HIV/AIDS Related Cancer Treatment

In people affected with the human immunodeficiency virus (HIV), the virus that can develop into AIDS, there are certain types of cancers that are more prevalent than others. Cancers such as Kaposi sarcoma, a cancer that causes blotchy tumors on the skin, and non-Hodgkin’s lymphoma, a cancer of the immune system, are two of the cancers most commonly seen in people affected with HIV. Cervical, digestive, lung and mouth cancers also are cancers commonly seen in people affected with HIV/AIDS as compared to other cancers.1

Treatment options for HIV/AIDS-related cancers are largely dependent on the particular type of cancer, as well as how advanced the cancer is at diagnosis.

Treatments for HIV/AIDS related cancers could include one or more of the following:

Highly Active Antiretroviral Therapy (HAART)
Since AIDS is an immune deficiency disease, people affected with both AIDS and cancer usually are treated with a combination of anti-HIV drugs, which usually include antiviral medications.
Surgery to remove the cancerous cells is often an option for cancers such as Kaposi sarcoma, cervix, digestive system, lung and mouth cancers. The particular type of surgery will depend on the location of the tumor.
Radiation Therapy
The use of high-energy rays to kill cancerous cells is a standard anticancer treatment option. Radiation can be given externally, which focuses on an area of the body where there is a large tumor, or it can be given systemically, which occurs when it is injected directly into the body. Radiation therapy can be used alone or in conjunction with surgery, chemotherapy and/or targeted therapy.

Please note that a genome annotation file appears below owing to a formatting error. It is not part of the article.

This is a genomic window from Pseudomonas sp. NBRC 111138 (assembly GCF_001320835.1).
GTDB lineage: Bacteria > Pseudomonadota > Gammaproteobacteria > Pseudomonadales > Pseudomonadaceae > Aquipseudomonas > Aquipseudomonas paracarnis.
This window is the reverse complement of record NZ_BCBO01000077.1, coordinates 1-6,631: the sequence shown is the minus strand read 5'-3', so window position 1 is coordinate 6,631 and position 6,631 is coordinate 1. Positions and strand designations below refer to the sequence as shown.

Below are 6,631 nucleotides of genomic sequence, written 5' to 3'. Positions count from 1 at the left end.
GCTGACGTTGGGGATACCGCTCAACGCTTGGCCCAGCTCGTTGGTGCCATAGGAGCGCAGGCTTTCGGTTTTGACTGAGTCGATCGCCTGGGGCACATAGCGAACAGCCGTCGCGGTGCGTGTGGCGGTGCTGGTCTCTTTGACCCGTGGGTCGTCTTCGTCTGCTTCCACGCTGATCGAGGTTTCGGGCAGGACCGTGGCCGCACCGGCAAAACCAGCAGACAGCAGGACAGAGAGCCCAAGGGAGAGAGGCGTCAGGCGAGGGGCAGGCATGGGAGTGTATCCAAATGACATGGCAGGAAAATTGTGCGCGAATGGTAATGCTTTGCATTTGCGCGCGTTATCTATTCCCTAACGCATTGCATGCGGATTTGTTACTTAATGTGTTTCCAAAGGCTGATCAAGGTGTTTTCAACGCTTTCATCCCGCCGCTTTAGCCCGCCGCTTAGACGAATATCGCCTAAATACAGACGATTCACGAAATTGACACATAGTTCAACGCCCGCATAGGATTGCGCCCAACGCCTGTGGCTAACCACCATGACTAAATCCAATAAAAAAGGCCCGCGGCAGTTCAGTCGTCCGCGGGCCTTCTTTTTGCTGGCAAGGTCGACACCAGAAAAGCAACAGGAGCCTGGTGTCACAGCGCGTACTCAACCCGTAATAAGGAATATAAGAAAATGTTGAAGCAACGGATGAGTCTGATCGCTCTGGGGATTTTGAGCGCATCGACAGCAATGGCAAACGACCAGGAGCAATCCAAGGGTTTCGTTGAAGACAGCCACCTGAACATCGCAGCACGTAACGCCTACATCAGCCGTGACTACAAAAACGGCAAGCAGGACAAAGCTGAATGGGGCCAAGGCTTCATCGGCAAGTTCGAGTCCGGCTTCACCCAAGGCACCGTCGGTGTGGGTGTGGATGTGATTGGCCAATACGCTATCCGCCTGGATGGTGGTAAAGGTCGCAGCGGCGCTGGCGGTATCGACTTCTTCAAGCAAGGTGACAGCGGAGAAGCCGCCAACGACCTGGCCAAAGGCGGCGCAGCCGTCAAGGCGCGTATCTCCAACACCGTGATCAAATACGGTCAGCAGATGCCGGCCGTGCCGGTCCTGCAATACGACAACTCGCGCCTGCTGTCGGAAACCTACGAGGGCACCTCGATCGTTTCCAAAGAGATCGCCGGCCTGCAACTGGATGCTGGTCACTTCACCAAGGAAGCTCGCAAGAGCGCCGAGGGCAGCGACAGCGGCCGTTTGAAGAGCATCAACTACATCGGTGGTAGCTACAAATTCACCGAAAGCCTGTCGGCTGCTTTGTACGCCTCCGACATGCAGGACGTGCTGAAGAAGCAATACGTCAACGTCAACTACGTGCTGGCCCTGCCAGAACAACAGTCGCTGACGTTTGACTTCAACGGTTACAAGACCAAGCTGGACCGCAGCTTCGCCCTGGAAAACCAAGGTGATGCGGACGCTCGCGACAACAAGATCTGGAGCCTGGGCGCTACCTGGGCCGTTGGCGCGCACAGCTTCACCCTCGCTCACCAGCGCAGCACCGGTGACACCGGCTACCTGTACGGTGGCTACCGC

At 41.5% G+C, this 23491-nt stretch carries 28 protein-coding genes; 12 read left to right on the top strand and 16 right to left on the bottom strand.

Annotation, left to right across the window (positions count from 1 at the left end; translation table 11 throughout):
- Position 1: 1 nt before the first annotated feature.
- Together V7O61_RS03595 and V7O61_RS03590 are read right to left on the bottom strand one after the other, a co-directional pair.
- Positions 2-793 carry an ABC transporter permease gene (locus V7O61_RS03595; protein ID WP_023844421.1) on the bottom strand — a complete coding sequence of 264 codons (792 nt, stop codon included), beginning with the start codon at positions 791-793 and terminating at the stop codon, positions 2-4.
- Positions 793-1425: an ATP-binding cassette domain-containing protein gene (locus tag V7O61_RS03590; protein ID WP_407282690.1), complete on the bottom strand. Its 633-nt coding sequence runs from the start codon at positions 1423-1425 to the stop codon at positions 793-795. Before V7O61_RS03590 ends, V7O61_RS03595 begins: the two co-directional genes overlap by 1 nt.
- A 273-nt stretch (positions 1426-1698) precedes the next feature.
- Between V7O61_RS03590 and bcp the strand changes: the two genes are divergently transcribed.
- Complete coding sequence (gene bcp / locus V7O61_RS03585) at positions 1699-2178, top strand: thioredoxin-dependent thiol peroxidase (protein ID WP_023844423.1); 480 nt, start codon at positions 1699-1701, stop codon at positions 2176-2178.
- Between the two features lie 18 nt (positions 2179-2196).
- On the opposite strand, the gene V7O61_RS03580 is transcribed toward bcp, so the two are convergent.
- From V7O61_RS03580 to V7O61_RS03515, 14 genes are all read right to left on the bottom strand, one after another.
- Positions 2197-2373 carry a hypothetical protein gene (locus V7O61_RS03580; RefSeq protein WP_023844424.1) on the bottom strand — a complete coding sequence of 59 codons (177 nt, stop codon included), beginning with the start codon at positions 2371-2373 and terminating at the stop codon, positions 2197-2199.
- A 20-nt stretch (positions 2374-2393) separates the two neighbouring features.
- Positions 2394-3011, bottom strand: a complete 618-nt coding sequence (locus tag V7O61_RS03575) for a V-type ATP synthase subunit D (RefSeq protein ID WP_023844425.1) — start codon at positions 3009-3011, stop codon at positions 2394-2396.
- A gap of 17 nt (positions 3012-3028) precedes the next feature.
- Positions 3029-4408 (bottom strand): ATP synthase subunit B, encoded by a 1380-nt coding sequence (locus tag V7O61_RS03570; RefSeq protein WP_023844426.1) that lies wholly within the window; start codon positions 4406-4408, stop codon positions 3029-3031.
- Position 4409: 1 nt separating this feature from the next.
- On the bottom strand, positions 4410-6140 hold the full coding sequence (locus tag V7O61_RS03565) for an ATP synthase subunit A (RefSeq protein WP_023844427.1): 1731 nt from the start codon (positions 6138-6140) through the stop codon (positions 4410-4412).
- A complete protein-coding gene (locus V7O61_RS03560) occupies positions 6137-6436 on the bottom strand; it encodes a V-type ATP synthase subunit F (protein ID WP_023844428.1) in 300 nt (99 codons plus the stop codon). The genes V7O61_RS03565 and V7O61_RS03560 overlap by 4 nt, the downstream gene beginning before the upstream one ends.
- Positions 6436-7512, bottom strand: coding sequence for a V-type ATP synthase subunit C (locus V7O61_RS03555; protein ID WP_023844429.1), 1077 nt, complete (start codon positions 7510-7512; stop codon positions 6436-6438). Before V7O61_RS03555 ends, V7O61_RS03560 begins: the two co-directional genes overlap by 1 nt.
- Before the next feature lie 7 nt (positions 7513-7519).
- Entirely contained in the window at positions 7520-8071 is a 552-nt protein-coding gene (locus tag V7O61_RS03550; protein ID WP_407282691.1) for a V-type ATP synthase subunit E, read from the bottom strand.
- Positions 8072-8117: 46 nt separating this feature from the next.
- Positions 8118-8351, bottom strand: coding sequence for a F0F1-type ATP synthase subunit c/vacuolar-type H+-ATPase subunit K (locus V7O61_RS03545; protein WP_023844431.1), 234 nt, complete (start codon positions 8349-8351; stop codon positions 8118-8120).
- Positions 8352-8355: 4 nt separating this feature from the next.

Given intravenously and by pill, chemotherapy works to kill the rapidly dividing cancer cells. Unfortunately, chemotherapy is not selective to killing just the cancer cells, but also depletes other fast-growing cells in the body, which causes several debilitating side effects including hair loss and nausea.
Biological Therapy/Immunotherapy
Immunotherapy is a form of cancer treatment that utilizes the body’s natural immune system to fight cancer. One of the first developed is called interferon alpha, which is not often used because it can cause severe flu-like symptoms such as fever, aches, and chills, which some people may not be able to tolerate. Additionally, research has shown that it may not be very effective in people affected with AIDS.
Targeted Therapies
These types of therapies are specifically designed to attack a particular gene found on the surface of cancer cells. Innovative research over the past decade has made it possible for these types of therapies to become available because science has yielded a better understanding of how certain genes stimulate the growth of certain cancers.
Stem Cell Transplantation
In certain cancers that recur after initial treatment, such as non-Hodgkin’s lymphoma, a stem cell transplant may be considered in some patients. This form of treatment occurs when high doses of chemotherapy or radiation are given to destroy bone marrow cells (where white blood cells develop) and then are replaced with healthy stem cells, which form new white blood cells, previously removed from the patient or a donor.


  1. National Cancer Institute. AIDS-Related Cancer Home Page. Accessed on September 19, 2010.


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